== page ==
What can anthropologists do to help small, immigrant-owned, businesses?

Hey, OAC anthropologists!


So, I found myself tooling around the Jacksonville Farmers Market yesterday. In the process, I stumbled across a Cambodian family, selling alien-looking fruits covered in red tentacles. (No joke! I have photos.) As I purchased one, my inner business anthropologist immediately noted two hitches that probably hurt their business. See what I mean, at http://ashkuff.com/blog/?p=724


My question for OAC’s anthropologists: what can anthropologists do to help small, immigrant-owned, businesses? Anything from your basic feelings, to specific experience-informed insights, are all welcome!


--- Ashkuff

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That's rambutan from Southeast Asia. Business anthropologists can definitely teach them about appropriate marketing and management.  For instance, if the target customers are rich, they have to know their customers' taste and lifestyle.  A Cambodian restaurant must not look like the one in Chinatown.  Another thing, servitude maybe acceptable in Asia, but not here in the US.  Immigrant owners should be trained about US labor laws and the rights of their workers.   

The Role of Anthropology in Retailing: An Authoethnographic Case Study


David E. McClendon Sr.

McClendon Enterprises



As demonstrated by examples from my family business, the techniques of anthropology have a significant role in retailing.  The research methods of anthropology, for example, facilitate qualitative observations, formal or informal interviews, and dialogues.  The “life story approach” can be particularly useful.  Many of these techniques can be usefully applied by lay people with minimal formal training in the field. In this article, by using life story and authoethnograhpy approaches, I share several stories with the readers of how I and my family used anthropology in the different businesses in which I was involved. Those who share the same experience with me may learn how things they see daily in their business operations can be studied to be better developed and managed through observations, informal interviews or dialogues with customers, life story approach, and other anthropological ways of study one’s own business. Yet I am not a professionally trained anthropologist but I had been exposed to the business anthropology through my business professors and the authors of retail business anthropologists. Readers can read these stories with an anthropological way of thinking to see business in a different perspective.




Anthropology studies people, their behavior, and cultures using methods such as participant observation, informal interviews, dialogues with informants, and the analysis of “life stories.”   Having one foot planted in social analysis and the other within the strategic sciences, business anthropologists are emerging as a cross disciplinary professionals who facilitate understanding options from a cross cultural perspective.  Ideally, these professionals have training in expertise in the theoretical social sciences and within business, policy science, etc.  (Jordan 2003, Tian et al. 2010).

     Some business anthropologists, like Dr. Gordon Bronitsky, employ their skills to manage their own businesses (Bronitsky 2010). Many other individuals, like myself, in contrast, who have not been trained in anthropology, may also use anthropological principles in a strategic manner consciously or unconsciously. I, as an example, was first exposed to business anthropology as an undergraduate at a small liberal arts college in South Carolina.  I became aware of some anthropological works on retailing businesses, such as Why We Buy: The Science of Shopping by Dr. Paco Underhill (1999), Experiential Retailing: Concepts and Strategies that Sell (Kim et al., 2007), through my professor who is a business anthropologist. The business anthropology work done by Underhill and other scholars helped me realize that much of what I had observed during the day to day operations of the businesses could be used to improve customer service and profitability. This experience has inspired me to gain a basic knowledge about business anthropology and how it can be used as a strategic tool.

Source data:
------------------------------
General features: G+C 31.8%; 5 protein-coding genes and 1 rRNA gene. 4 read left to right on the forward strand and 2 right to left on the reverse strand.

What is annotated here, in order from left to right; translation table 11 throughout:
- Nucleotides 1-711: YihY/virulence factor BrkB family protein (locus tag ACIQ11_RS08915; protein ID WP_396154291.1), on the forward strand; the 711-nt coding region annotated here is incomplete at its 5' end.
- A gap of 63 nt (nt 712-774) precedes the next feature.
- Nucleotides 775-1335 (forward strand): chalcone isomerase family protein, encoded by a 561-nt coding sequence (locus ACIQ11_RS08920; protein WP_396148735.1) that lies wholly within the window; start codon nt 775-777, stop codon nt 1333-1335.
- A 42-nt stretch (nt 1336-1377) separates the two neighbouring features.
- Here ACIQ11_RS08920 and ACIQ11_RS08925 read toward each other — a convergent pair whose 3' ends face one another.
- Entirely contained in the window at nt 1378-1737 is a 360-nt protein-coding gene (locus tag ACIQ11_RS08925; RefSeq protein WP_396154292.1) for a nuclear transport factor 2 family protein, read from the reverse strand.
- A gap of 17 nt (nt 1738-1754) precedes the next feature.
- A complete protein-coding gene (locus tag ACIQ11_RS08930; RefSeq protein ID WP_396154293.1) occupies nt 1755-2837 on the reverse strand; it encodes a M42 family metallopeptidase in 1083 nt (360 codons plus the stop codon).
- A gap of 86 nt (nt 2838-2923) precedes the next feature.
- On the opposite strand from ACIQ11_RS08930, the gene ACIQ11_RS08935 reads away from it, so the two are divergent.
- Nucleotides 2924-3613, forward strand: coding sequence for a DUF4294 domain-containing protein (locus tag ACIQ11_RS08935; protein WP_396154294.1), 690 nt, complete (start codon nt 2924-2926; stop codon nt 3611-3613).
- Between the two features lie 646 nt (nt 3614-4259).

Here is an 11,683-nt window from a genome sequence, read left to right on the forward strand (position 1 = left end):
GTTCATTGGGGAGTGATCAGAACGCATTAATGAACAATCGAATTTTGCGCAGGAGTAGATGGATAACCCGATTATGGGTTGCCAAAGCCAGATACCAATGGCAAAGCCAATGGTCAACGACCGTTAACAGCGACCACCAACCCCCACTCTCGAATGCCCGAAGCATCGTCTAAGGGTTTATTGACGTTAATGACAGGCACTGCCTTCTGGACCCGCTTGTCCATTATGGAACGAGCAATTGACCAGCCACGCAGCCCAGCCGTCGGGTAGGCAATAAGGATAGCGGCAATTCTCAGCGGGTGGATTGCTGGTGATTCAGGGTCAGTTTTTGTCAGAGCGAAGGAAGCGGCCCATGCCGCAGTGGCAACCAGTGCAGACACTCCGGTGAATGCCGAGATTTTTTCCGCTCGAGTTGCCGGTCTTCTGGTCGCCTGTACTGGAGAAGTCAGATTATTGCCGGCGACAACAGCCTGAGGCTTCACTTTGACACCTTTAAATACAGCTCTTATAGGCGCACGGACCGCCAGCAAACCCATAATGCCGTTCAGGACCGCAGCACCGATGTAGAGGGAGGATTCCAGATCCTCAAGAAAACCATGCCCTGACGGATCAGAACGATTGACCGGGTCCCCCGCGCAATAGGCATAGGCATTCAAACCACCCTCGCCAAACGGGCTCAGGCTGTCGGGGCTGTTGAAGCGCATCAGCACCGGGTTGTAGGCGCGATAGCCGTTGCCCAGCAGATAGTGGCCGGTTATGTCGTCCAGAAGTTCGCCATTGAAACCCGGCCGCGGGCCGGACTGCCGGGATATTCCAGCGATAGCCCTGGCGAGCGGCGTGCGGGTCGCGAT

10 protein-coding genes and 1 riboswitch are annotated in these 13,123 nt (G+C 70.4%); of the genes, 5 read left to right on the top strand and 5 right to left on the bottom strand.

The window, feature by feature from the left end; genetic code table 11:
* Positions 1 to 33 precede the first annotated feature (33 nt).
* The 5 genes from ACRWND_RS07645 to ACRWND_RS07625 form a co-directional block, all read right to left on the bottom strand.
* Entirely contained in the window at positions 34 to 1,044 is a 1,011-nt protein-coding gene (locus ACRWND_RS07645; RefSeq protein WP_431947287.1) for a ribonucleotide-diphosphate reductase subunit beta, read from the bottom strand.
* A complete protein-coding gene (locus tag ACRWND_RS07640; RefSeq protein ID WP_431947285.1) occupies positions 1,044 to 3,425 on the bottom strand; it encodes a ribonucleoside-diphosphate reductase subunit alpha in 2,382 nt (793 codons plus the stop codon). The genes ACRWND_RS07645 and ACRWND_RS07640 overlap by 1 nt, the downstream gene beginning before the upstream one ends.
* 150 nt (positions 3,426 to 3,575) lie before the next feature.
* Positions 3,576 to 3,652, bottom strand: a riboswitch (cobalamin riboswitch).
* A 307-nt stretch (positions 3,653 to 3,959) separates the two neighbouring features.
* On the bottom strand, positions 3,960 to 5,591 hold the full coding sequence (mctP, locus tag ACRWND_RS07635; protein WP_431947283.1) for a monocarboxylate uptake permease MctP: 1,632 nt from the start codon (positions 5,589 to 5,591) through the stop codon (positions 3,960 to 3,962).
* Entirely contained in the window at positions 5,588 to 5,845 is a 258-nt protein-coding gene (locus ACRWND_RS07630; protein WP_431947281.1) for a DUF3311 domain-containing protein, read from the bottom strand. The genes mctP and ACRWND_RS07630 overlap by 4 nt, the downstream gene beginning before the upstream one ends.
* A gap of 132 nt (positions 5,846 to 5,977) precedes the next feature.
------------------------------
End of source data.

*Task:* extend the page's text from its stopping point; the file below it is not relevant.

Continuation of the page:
Family business has been a topic for applied anthropologists to study for many years (Jones 2005, Poutziouris et al. 2006, Steward 2003), and the life story approach is one of effective research methods that have been used by anthropologists to do ethnographic studies (Dossa 1994), an approach that I am going to follow in this article.  In addition, anthropologists have developed a new approach termed as autoethnogrpahy to do their research (Chang, 2008). Authoethnographic study is the process of conducting and producing an ethnographic study through the understanding of self, other, and culture. It studies the role of the self in research, and the relationship of self to culture.

     There are a variety of techniques involved in authoethnographic for gathering data on the self, such as from diaries to culture grams, from recalling life stories to interviews with others.  In this autoethnographic study, I will use my own life experience and stories as a tool to explore my own perspectives and to arrive at a deeper understanding of others in retail business world. Below I will first share some background information about my family business history and then will demonstrate how I learned doing business through our family business history and my own life experiences and stories. I hope the readers, after reading this article, will agree with me that the small family run businesses can be benefited from anthropology and that business anthropologists are able to help small family business owners to better understand customers and employees for better business outcomes and profitability. 





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